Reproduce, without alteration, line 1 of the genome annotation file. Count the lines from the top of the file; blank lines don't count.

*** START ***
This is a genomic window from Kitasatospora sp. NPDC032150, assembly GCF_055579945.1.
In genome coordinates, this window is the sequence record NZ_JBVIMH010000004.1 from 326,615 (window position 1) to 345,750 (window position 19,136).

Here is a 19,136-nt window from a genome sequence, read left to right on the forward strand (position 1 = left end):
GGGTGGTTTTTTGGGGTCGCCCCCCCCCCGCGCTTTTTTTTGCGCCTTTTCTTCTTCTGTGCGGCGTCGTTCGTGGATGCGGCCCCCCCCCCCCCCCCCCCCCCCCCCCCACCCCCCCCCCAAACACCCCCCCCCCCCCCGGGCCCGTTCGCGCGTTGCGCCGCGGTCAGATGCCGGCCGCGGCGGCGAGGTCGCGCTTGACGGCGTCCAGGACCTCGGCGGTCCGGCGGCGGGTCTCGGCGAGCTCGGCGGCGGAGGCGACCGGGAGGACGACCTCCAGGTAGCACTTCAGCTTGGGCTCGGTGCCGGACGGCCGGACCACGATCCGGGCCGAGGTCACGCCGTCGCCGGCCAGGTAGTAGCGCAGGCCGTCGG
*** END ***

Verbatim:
This is a genomic window from Kitasatospora sp. NPDC032150, assembly GCF_055579945.1.